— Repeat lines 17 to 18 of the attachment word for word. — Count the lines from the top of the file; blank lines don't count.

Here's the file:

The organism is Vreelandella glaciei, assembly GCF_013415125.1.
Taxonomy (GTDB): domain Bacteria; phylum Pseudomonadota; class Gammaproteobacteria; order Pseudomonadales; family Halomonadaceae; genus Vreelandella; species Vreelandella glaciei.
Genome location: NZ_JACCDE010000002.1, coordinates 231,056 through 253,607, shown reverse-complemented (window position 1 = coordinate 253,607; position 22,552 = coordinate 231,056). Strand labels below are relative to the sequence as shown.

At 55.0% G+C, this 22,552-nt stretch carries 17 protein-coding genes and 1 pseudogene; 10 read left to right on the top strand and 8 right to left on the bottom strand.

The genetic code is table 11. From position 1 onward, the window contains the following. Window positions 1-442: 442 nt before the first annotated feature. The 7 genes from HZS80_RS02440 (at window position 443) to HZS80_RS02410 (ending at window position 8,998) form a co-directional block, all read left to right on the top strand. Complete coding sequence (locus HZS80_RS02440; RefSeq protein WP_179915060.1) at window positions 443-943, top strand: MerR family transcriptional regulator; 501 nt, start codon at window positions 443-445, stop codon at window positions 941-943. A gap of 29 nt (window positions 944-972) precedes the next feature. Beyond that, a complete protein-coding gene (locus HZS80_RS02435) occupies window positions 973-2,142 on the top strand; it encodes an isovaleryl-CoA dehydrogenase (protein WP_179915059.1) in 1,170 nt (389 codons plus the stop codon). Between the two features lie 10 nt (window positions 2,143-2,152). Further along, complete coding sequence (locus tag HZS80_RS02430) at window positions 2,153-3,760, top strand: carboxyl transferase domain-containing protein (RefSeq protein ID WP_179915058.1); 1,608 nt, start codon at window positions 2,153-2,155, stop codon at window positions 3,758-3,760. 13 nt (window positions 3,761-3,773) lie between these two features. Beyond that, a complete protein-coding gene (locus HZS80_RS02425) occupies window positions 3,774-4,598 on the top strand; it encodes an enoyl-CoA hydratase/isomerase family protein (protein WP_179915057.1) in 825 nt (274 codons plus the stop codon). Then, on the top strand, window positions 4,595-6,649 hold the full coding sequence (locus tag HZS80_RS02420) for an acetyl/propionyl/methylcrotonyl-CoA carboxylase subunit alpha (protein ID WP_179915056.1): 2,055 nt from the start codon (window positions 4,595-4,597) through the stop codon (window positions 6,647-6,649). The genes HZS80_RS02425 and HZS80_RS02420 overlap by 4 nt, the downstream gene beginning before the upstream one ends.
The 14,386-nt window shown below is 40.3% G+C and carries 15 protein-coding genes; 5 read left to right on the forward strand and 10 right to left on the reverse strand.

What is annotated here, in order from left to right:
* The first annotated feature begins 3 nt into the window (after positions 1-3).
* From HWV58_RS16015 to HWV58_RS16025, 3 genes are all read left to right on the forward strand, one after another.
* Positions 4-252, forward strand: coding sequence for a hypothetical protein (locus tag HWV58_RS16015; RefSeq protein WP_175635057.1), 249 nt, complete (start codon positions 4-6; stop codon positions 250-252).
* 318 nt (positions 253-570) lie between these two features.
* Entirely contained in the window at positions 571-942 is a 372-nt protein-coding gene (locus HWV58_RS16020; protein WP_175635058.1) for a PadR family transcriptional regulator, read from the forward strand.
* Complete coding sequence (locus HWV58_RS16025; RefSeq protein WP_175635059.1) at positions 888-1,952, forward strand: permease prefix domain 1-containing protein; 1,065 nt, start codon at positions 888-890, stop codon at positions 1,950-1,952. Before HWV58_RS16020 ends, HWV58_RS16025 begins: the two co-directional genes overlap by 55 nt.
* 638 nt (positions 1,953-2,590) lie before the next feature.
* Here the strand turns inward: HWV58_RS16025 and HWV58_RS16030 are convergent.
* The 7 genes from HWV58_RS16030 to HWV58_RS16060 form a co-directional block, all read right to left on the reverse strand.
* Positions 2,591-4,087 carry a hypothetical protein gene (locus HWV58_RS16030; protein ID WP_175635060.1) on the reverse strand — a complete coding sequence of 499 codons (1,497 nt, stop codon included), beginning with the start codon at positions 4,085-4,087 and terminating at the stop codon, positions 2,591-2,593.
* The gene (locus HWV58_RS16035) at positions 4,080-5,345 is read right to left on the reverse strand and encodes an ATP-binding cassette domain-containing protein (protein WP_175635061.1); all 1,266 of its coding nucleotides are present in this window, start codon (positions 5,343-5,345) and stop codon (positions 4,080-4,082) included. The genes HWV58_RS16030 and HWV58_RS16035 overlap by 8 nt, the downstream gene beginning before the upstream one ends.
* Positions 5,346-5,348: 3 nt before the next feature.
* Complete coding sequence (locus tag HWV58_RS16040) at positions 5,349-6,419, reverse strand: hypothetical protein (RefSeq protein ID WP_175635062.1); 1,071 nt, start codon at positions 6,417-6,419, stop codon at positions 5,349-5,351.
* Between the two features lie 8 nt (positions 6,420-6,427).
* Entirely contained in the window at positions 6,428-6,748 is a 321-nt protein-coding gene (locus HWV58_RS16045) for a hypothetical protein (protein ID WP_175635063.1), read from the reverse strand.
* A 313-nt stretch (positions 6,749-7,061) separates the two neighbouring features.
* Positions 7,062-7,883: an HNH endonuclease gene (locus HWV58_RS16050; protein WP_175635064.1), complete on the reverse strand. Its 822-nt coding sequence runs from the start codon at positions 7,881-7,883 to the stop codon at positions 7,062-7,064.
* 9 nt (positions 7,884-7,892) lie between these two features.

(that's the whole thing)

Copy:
* Positions 2,591-4,087 carry a hypothetical protein gene (locus HWV58_RS16030; protein ID WP_175635060.1) on the reverse strand — a complete coding sequence of 499 codons (1,497 nt, stop codon included), beginning with the start codon at positions 4,085-4,087 and terminating at the stop codon, positions 2,591-2,593.
* The gene (locus HWV58_RS16035) at positions 4,080-5,345 is read right to left on the reverse strand and encodes an ATP-binding cassette domain-containing protein (protein WP_175635061.1); all 1,266 of its coding nucleotides are present in this window, start codon (positions 5,343-5,345) and stop codon (positions 4,080-4,082) included. The genes HWV58_RS16030 and HWV58_RS16035 overlap by 8 nt, the downstream gene beginning before the upstream one ends.